Robinson Crusoe, devised by Michael Harrison with additional material by Les Dennis and Andy Ford,
Theatre Royal Plymouth till 3 January 2021;
Running Time – 75 minutes – No interval
Theatre Royal Plymouth Box Office – 01752 267222
REVIEW – 15 DECEMBER 2020
This will be an unusual review. Given the circumstances of life in December 2020 I am taking into account the whole experience of this visit to the theatre after over 10 months. I make no apology for what follows.
You don’t need me to tell you that we have been living in strange times. Indeed you don’t need anyone to tell you. Glimmers of hope are on offer here and there, but just as life seems to be returning to a semblance of normality, further changes to our routines and lives take place.
I last visited the Theatre Royal Plymouth in March for the production of ‘An Inspector Calls’, the last production in the main house until the opening of this pantomime. Although I was able to get to The Minack Theatre in the October – a wonderfully invigorating experience – sitting in a local theatre indoors has been unavailable till now.
Throughout the pandemic, theatres have been on the edge, including this one. Thankfully funding via the Government has provided a lifeline – but it is audiences that are needed. New rules are in place, new protocols in action and amendments to performances implemented.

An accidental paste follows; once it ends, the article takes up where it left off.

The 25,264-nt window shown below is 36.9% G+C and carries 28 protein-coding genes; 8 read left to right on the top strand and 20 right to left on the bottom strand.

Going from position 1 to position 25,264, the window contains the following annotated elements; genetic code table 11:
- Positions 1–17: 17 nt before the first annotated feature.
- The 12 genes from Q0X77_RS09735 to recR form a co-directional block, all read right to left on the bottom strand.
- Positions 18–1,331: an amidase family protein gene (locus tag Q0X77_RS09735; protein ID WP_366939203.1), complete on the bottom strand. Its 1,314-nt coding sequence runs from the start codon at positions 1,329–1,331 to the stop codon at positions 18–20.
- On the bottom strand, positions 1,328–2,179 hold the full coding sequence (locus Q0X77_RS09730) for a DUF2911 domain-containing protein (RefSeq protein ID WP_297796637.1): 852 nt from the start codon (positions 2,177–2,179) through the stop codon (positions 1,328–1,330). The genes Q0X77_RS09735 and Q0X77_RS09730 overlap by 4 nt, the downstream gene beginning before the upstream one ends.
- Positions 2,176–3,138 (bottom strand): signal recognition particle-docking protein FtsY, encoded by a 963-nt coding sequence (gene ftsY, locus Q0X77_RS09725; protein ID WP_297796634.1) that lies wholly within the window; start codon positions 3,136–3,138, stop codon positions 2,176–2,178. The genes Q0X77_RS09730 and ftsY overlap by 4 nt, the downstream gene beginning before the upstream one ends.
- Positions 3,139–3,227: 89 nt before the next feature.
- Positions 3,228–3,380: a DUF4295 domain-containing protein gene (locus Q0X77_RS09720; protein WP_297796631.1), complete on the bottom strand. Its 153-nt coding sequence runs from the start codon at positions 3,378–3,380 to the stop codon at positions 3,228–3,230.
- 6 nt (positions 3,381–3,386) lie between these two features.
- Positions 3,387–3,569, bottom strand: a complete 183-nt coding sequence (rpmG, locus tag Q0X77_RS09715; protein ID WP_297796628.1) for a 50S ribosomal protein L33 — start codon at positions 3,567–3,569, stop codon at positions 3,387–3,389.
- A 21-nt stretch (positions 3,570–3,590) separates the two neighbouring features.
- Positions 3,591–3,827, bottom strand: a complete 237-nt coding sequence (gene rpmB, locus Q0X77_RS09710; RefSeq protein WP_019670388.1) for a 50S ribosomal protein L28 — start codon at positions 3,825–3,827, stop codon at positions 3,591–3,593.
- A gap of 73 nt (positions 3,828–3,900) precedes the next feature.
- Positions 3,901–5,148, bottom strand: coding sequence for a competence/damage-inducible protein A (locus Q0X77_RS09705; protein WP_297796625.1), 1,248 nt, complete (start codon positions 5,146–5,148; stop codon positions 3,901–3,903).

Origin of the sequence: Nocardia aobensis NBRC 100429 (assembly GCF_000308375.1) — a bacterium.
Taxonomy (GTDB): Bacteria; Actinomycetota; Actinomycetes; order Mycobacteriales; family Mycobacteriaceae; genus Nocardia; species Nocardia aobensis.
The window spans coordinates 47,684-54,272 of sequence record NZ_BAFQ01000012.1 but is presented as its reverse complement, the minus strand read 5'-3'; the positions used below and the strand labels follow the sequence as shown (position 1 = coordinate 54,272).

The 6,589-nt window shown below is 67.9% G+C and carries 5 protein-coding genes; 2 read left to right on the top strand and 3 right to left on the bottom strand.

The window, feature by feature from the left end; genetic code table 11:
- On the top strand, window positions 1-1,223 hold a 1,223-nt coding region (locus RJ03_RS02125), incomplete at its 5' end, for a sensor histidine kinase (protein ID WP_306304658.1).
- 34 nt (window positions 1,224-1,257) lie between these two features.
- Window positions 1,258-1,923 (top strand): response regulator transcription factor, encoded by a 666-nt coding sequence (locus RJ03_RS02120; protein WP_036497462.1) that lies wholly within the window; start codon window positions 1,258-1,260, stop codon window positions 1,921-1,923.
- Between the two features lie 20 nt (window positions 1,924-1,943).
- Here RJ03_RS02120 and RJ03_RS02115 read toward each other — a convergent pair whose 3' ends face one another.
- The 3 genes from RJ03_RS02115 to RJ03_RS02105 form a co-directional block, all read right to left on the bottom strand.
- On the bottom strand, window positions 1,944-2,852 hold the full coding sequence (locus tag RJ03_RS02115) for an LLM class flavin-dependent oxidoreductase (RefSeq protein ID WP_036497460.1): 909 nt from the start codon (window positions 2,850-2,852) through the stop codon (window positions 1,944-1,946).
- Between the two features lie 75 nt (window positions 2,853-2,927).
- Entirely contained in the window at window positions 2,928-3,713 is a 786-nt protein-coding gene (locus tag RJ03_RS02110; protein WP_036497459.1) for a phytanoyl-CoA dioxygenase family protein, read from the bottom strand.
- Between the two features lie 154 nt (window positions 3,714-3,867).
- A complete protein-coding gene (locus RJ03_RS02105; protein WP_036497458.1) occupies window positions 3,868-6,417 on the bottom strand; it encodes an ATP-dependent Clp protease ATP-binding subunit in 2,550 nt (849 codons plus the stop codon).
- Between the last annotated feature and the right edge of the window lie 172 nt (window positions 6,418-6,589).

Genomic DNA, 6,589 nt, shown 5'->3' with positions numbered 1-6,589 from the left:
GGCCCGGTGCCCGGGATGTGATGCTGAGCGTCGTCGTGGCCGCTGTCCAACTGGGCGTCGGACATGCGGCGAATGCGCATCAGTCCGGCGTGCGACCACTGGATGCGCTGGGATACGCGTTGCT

The buzz of the foyer at TRP is not there at the moment. On entry – pending your temperature check – you are gently fast-tracked to your seats by a cohort of patient, friendly and well organised staff. Shown to your selected seats, with spaces empty either side of you, the feeling is definitely unusual.
As the audience awaits the start, it is quiet, expectant, but on edge. Masked and aware of everyone around you, it doesn’t feel as relaxed as it should be.
The show begins…..and soon we know we are back where we belong. We are laughing, smiling, admiring and enjoying ourselves as we should be.
So, on with the show. Noting it has been ‘devised’ rather than written gives the clue to what will be a creation of routines and songs with the aim of providing entertainment without the need for too much plot – Daniel Defoe it is not. But it matters not. References to the pandemic abound, but they are well placed and appreciated by everyone.
For years we have seen elaborate, over the top, extravaganzas which have filled theatres up and down the country, produced by a company for whom excess seems the watchword. Not so here. The production is scaled-down. A couple of simple, but very attractive, sets; just one costume for the main characters; small cast – artfully social-distanced throughout; special effects kept to a minimum. And do you know what? It is far better for it – nothing more is needed.
Jennie Dale kicks the action off with her belting voice as the wicked Pirate Queen – she has to battle a little to be heard at the start but the sound balancing was soon rectified. Her nemesis is the Spirit of the Ocean, a delightful performance from Emily Beth Harrington, another possessor of an excellent singing voice.